— The HMLA is a slightly different scheme, with a lot of preferences, Elena Solovyova, Deputy Chair of Board of Investors’ Association, gives her reasons. — Actually, the development of the commercial housing market is quite likely, but the issue of financing is very important.
Following the expert, if the state provides for definite preferences comparable with those for social rental housing, then investors may become interested in commercial rental housing. And its pay-out must be at least 10—15%.
But there is no such payback in this sector, Director General of the Veles Trust managing company, Ekaterina Chernova, objects:
— Being an investor, I am not interested in rental housing, because its profitability is low, — the top-manager explains. — There is no money with similar profitability. With 5—6% per year nobody will invest for 10—15 years. For it to become interesting either the rates should go down or the profitability go up, but the market does not make this possible.
— The rental housing market is mainly non-commercial throughout the world. In European countries, such as Sweden, retirement funds own rental housing, the expert is sure. — They have money, so they can afford long-term investments with low income generating capital. And in Russia, there are no such long-term investments.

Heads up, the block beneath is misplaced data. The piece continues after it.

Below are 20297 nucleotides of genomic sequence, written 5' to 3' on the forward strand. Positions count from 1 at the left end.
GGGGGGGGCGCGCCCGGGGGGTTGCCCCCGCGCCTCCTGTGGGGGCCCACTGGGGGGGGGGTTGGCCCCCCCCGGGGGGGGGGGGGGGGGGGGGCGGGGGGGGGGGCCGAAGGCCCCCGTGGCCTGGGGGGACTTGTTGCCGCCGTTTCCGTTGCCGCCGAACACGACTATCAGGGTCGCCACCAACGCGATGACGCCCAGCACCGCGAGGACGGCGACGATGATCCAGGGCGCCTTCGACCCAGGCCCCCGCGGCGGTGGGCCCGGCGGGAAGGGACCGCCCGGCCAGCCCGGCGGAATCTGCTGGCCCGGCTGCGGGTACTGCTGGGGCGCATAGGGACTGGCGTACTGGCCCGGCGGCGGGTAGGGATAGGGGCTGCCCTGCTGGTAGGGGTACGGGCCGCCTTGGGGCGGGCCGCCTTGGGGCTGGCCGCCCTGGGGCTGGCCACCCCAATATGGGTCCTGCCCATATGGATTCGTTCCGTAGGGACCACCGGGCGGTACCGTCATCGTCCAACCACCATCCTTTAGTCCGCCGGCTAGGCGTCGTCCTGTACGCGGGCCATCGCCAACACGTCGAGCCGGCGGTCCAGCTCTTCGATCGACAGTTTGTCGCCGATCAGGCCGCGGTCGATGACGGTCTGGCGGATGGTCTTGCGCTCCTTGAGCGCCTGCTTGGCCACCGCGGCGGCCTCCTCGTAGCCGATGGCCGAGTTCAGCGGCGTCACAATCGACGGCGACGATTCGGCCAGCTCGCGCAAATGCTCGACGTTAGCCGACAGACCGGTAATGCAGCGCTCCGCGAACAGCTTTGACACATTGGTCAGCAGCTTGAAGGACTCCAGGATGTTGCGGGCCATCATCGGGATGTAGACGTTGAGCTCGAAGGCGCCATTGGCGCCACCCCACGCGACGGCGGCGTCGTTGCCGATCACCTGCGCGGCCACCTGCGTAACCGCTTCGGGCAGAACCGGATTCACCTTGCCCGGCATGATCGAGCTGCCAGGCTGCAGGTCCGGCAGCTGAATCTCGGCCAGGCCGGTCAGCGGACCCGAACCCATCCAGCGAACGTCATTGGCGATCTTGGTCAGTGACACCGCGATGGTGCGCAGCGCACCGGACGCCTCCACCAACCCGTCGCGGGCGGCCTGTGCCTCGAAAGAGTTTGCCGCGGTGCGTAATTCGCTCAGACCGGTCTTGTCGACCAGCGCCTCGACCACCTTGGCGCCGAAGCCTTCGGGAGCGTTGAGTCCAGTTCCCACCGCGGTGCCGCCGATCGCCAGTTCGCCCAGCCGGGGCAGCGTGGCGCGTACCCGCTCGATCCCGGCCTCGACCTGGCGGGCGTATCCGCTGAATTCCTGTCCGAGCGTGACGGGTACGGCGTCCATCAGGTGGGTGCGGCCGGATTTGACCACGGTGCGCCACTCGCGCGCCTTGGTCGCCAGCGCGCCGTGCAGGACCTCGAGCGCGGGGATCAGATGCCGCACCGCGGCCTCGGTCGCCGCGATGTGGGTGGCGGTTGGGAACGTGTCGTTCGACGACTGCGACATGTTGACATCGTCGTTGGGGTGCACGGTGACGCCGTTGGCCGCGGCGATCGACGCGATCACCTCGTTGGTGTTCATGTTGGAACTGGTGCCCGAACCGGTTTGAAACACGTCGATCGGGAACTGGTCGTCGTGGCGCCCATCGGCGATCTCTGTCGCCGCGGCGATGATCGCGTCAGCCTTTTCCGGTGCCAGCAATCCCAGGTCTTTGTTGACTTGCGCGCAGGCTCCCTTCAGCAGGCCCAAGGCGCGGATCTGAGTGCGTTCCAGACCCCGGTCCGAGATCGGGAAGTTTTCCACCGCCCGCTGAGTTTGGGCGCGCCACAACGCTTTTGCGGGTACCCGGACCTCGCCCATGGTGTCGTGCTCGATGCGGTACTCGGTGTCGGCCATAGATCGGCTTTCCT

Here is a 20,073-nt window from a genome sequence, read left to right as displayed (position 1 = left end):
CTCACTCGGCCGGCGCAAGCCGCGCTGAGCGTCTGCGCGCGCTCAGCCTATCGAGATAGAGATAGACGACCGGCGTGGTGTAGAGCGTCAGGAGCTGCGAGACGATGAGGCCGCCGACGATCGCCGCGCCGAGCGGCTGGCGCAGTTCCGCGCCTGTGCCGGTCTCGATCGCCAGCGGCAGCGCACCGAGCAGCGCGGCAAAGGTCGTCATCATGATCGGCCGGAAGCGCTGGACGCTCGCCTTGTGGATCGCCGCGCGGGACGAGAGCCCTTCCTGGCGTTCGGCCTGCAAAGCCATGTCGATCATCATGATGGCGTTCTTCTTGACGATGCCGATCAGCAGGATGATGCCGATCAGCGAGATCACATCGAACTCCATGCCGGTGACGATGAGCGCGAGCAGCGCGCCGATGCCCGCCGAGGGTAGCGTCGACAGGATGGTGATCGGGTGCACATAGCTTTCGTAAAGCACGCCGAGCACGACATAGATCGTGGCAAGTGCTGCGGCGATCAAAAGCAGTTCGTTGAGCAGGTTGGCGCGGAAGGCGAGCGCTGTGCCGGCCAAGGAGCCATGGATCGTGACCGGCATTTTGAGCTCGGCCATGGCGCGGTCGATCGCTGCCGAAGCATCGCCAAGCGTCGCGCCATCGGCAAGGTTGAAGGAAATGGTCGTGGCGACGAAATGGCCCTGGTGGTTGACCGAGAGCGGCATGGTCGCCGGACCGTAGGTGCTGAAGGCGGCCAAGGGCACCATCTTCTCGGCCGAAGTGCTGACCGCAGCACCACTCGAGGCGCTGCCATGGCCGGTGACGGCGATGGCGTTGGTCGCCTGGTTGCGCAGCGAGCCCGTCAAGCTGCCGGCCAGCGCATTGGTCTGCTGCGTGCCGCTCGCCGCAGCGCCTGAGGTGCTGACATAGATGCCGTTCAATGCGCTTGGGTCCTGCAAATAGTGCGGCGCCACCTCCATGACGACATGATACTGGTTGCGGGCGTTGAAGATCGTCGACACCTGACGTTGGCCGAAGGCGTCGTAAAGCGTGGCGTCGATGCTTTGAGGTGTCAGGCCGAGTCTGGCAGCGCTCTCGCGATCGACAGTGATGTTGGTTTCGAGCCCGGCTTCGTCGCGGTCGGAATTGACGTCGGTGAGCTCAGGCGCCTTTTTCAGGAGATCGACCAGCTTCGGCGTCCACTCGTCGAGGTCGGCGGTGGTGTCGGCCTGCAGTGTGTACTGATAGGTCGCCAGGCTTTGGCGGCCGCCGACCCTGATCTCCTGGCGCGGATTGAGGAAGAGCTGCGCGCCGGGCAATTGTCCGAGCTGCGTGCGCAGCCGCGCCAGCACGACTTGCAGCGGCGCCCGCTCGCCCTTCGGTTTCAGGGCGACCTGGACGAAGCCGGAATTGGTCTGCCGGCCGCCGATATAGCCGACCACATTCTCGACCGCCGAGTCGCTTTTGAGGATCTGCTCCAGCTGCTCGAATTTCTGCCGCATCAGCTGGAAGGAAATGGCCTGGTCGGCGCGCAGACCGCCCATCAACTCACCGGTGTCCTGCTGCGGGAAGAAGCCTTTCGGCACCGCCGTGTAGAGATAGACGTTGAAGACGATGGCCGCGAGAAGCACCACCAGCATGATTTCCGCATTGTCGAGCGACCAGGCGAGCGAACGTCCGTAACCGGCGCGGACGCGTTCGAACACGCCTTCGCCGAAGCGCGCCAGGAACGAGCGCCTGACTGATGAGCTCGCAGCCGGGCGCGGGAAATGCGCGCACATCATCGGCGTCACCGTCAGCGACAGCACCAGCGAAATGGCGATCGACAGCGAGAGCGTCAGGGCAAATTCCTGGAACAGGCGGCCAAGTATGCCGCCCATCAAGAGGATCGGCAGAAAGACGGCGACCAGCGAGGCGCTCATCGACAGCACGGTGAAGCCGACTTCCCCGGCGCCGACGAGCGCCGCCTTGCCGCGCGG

More than that, it is simpler for a company to sell objects at their primary cost or not to build anything than to invest in rental housing projects, experts admit.
— Actually, there is a situation whereby a developer chooses to deposit money and not build anything, which does not solve a lot of problems connected with the rental business, the Metrium Group Managing Partner, Maria Litinetskaya, comments.
Free land plots, taxation preferences, long-term tax holidays and state subsidies are provided for social rental housing. There are no such conditions for commercial projects, so developers and investors do not see any prospects here.